Regulatory

Rising CO2 Threatens Coral And People Who Use Reefs
November 9, 2016 04:26 PM - Erin Mckenzie via Duke University

As atmospheric carbon dioxide (CO2) levels rise, very few coral reef ecosystems will be spared the impacts of ocean acidification or sea surface temperature rise, according to a new analysis. The damage will cause the most immediate and serious threats where human dependence on reefs is highest.

A new analysis in the journal Plos One, led by Duke University and the Université de Bretagne Occidentale, suggests that by 2050, Western Mexico, Micronesia, Indonesia, parts of Australia and Southeast Asia will bear the brunt of rising temperatures. Reef damage will result in lost fish habitats and shoreline protection, jeopardizing the lives and economic prosperity of people who depend on reefs for tourism and food.

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The Paris Climate Deal Is Now in Force. What Comes Next?
December 4, 2016 09:07 PM - Steve Williams, Care2

The Paris Agreement was hailed as a turning point for world governments tackling climate change, and it has now come into effect. What does this mean for the world — and where do we go from here?

On Friday, November 4, the Paris Agreement went into effect, meaning that the agreement made last year by nearly 200 international delegates must now be honored. To recognize the consensus coming into force, the United Nations stated that it is a moment to celebrate – and to take concerted action.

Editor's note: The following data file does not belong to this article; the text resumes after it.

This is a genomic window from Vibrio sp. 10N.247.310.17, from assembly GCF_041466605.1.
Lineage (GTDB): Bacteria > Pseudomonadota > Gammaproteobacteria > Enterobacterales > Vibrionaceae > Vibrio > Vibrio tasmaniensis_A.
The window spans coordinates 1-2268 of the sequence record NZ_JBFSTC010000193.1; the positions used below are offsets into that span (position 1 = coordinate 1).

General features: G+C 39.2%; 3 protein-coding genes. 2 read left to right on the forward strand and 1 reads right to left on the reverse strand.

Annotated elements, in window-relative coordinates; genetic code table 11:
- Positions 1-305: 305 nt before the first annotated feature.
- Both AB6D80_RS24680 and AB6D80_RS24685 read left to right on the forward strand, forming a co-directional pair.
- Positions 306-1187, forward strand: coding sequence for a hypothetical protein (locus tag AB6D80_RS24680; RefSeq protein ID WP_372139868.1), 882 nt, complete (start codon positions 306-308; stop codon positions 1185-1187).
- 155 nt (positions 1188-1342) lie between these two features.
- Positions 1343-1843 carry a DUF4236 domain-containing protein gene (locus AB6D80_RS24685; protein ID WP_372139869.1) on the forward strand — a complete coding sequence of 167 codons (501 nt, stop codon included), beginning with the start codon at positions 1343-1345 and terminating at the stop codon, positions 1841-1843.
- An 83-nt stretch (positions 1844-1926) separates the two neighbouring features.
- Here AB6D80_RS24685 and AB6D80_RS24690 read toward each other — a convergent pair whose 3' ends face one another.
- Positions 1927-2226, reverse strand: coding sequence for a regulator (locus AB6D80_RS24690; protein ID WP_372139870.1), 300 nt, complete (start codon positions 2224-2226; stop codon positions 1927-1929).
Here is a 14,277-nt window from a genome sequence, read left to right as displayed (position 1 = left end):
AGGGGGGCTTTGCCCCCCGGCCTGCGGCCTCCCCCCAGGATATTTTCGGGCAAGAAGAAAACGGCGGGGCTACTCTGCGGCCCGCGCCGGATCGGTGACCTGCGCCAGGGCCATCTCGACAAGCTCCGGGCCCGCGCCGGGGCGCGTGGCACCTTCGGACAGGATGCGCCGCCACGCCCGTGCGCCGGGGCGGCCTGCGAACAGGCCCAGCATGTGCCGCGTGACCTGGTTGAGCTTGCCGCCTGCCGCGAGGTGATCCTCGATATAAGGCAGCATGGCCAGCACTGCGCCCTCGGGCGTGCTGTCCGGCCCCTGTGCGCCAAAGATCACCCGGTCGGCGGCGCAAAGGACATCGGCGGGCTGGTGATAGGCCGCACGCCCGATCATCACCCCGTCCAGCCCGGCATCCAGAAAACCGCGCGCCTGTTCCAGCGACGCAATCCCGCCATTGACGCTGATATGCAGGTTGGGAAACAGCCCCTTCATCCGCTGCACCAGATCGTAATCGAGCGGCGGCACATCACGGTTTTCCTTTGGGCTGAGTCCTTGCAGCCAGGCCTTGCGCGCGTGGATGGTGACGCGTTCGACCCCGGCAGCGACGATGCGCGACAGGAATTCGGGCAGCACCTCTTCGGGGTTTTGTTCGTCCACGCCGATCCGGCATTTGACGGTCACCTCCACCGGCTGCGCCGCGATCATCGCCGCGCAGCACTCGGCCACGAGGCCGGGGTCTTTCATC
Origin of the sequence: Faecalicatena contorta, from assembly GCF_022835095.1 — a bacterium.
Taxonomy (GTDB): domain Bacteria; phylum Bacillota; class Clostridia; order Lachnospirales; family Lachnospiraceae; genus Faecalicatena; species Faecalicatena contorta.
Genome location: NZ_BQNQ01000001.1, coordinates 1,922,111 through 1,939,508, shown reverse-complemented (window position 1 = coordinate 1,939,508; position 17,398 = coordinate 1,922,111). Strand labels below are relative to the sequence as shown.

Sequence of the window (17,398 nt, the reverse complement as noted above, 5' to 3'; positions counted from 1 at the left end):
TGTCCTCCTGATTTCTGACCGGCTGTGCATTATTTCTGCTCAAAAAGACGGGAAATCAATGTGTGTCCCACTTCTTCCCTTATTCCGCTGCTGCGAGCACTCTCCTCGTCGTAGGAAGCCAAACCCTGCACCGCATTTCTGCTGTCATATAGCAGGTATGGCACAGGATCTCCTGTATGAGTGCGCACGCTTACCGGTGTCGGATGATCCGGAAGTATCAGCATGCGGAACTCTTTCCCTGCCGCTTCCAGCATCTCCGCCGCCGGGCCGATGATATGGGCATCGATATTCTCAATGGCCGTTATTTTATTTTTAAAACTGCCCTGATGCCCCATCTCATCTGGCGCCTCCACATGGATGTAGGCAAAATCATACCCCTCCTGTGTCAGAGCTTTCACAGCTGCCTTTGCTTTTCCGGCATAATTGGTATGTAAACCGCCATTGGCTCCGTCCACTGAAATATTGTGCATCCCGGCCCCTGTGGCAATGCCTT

“We remain in a race against time,” UN Secretary General Ban Ki-moon emphasized. ”Now is the time to strengthen global resolve, do what science demands and seize the opportunity to build a safer, more sustainable world for all.”

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SPOTLIGHT

You Could Be Eating Endangered Fish Without Even Realizing It

Julie Rodriguez, Care2

When you go out for sushi or visit a seafood restaurant, how sure can you be that you’re really getting what you’ve ordered? Last week, Oceana released some shocking findings: Around the world, an average of one in five samples of seafood is mislabeled.

The report examined 25,000 samples worldwide and reviewed more than 200 published studies from 55 different countries. Every continent was represented apart from Antarctica. The mislabeling was present in every part of the seafood supply chain, including retail, wholesale, distribution, import/export, packaging, processing, and landing.

That’s bad news for many reasons – mislabeling makes dining dangerous for consumers (not all of these species are considered suitable for human consumption), and difficult for people who are trying to avoid mercury exposure or who simply want to dine more sustainably. In most cases, cheap fish were being passed off as more expensive varieties.

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